BY KIERAN McCARTHY, sports editor
JAMES Coughlan knows a thing or two about number eights. It’s a position he soldiered in for years with Munster as he racked up 137 appearances. So when he says that Gavin Coombes could be Munster’s number eight for the next decade, we listen.
But as much as the 23-year-old man from Betsboro, just outside Skibbereen, is for the future, he is very much for the present too – and we saw that on Tuesday when he was called in to train with the Ireland squad this week.
This is the first time Coombes has been drafted into the Irish senior set-up and that’s a deserved reward for his tremendous form with Munster this season.
He has been wreaking havoc for Munster, a tornado ripping it up in the PRO14. He is the province’s breakout star this season. Look at his impressive PRO14 stats. He’s their top try scorer (6), has the most carries (96), is second in metres gained (220), is second in tackles made (72) and offloads (4), and is third in turnovers won (6). There was his hat-trick of tries against Ospreys in November. In the same month there were also back-to-back man-of-the-match awards. He also scored a try on his Champions Cup debut against Harlequins in December.
Gavin – son of Eric and Regina – is turning heads. This is the Skibb boy who, along with his first cousin Liam who is also with the Munster senior squad, won the South Munster U13 League Cup, the U15 South Munster League and Cup and the U18 league with Skibbereen RFC. And now on the bigger stages his stock is soaring. With his giant six-foot six-inch frame, the backrow forward has been impossible to stop this season. He has even been christened ‘Super Gav’ within the Munster ranks.
Corkman James Coughlan, who lives and works in France as a defensive coach with Brive in the Top 14, always keeps an eye on the goings-on at home with Munster – and Coombes has his attention.
‘I think it’s going really well, Gavin still has a lot of rugby development to do but he’s very, very physical, he’s a big lad, and he’s only going to get better,’ Coughlan says.
‘He’s pushing bigger names out of position, guys who have been there a longer time. In the long term he is probably the number eight for Munster for the next ten years, if he stays fit.
‘He needs to take it year by year for now, get his body used to the level that he is playing at. When he does that there will be no stopping him, if he stays fit and avoids injury.’
When Ireland’s Six Nations squad was announced last week there was an expectation that the Skibbereen juggernaut would be included – but he wasn’t, initially. That his omission was the subject of much debate highlights how far Coombes has come in such a short timeframe.
But he did get the call on Tuesday after both Caelan Doris and Quinn Roux were ruled out of this weekend’s Six Nations clash away to Wales in Cardiff. That opened the door for Coombes and Leinster lock Ryan Baird, who were both drafted in to train with the squad this week. It’s another step in the right direction for Coombes, who will now see what life is like at the highest level.
Think back to last October when Bantry’s Fineen Wycherley, another West Cork man on the rise with Munster, spent three days with Andy Farrell’s Ireland squad ahead of their final two Six Nations games. He went back to Munster wanting more.
‘Just getting a feel for what is was like up there, I obviously know why lads work so hard. Getting there for a couple of days you can see why everyone works so hard during the year to get to that place,’ Wycherley said afterwards. It will have the same effect on Coombes, by showing him what’s required at the top level and leaving him wanting more.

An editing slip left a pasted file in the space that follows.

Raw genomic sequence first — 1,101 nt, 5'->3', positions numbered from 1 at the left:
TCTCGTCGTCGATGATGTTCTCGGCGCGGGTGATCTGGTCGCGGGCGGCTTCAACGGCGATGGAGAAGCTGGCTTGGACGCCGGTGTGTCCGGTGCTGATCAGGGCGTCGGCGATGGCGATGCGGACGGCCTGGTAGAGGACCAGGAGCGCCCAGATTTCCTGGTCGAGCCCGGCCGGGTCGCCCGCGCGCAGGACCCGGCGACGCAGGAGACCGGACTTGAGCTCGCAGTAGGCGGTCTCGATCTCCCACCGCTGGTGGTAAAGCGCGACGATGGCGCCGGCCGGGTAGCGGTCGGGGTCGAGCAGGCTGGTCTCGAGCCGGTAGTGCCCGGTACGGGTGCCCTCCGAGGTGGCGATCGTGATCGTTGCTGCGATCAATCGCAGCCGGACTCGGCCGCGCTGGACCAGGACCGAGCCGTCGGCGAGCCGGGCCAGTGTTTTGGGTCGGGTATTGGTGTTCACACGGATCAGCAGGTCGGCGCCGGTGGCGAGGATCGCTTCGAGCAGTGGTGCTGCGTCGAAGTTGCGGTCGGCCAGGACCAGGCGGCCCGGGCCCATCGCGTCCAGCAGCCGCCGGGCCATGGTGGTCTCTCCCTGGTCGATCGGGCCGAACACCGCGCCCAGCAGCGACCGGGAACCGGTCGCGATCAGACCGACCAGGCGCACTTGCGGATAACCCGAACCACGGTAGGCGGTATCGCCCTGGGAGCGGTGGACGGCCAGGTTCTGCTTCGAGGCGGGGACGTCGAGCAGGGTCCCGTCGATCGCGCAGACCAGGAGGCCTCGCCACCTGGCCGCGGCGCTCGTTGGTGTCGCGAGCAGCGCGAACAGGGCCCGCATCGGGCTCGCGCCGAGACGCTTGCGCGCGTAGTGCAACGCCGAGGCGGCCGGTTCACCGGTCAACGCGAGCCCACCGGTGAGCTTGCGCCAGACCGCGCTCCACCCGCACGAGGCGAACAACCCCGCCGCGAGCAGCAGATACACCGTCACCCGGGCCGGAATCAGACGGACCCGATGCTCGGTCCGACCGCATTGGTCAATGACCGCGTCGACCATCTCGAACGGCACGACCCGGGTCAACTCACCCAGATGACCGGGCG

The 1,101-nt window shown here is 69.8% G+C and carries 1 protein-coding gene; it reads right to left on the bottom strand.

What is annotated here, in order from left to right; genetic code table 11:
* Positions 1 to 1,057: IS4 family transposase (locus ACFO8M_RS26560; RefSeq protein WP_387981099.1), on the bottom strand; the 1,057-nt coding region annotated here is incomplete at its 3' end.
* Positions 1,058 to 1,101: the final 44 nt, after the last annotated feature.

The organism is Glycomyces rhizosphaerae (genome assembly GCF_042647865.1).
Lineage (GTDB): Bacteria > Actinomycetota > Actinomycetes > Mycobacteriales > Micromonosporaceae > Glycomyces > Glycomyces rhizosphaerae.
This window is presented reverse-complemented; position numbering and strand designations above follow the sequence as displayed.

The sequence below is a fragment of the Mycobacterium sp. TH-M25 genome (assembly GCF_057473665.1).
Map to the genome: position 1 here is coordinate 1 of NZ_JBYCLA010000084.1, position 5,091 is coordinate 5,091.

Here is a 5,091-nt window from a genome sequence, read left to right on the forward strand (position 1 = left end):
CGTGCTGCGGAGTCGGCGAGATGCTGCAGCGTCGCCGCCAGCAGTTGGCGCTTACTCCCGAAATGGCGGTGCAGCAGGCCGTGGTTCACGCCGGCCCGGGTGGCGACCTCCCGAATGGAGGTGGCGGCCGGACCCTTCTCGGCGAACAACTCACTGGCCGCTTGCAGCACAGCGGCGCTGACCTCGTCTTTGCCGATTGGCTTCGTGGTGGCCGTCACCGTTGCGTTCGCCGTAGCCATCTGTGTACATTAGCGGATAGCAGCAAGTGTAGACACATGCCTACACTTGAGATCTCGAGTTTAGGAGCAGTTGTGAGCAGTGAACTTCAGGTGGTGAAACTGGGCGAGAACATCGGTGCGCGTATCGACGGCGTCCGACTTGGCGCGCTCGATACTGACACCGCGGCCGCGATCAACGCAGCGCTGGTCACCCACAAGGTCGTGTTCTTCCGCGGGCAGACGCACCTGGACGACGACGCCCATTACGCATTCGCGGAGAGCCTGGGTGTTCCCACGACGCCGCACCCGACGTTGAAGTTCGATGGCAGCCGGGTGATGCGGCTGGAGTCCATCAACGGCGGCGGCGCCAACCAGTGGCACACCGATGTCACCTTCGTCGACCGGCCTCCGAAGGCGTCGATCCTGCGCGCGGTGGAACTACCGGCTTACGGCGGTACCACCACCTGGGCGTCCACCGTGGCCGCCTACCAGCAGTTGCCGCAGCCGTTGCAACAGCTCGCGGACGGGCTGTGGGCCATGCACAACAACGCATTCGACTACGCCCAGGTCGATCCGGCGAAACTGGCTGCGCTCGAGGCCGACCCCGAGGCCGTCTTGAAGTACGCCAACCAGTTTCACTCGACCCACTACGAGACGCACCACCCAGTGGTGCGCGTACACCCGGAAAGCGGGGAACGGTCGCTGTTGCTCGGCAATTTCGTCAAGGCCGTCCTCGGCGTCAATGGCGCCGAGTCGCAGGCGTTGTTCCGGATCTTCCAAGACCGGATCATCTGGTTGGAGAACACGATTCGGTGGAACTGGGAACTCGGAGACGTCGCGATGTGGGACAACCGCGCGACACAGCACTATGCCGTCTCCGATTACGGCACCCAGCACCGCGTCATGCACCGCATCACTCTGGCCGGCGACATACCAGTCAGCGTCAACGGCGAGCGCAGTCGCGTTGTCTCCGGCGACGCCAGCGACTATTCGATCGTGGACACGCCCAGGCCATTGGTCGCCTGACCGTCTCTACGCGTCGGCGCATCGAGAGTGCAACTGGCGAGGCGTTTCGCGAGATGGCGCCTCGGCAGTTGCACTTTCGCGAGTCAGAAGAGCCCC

His time will come, James Coughlan says, but we need to be patient too. Coombes only made his senior debut for Munster in September 2018, has only played 27 games for the province and only made his Champions Cup debut in December 2020 and has only two Champions Cup career appearances in total. Coombes’ recent body of work is impressive, but not as extensive as the back-rowers already in Andy Farrell’s current squad, like CJ Stander (30 years old), Peter O’Mahony (31), Will Connors (24) and Josh van der Flier (27).
Coughlan is a man who knows how to harness young talent; in his two years as an academy coach at Pau – a Top 14 club in France – 27 of 30 players went on sign professional contracts. He likes what he has seen from Coombes, and points out that he is not the finished article, has much to learn and has time on his side.
‘Gavin plays like a fella who is 25 or 26 years old. He has a physical presence and he’s intelligent in regards to his running lines. Defensively he has work to do but he’ll know that too,’ Coughlan explains.
‘Sometimes we rush to judge players but we need to realise too that he is still quite young and has loads to work on – the intricacies of his line-out work will need to improve, and in regard to his defensive work and his decision-making around the breakdowns.
‘But for the basis of the Munster number eight for the foreseeable future you’d can’t look past him. He is definitely the standout young fella of this group that is breaking through.’
Whether or not Coombes will be used in the Six Nations, we’ll wait and see, but he’ll benefit from being involved with Ireland training this week. It’s another building block in his development.
When the 2023 Rugby World Cup rolls around Gavin will be 25 years old and, if he keeps moving forward like he is, a key player for Munster. Surely too Ireland coach Andy Farrell has one eye on the future as well as the present, and integrating top young talents, like Gavin Coombes and Fineen Wycherley, will benefit them and Ireland in the long run.
‘Gavin has a big career ahead of him,’ James Coughlan adds, and the first player from Skibbereen RFC to join the Munster Academy who then became the club’s first player to earn a senior contract with the province is now closer to becoming Skibb’s first senior international.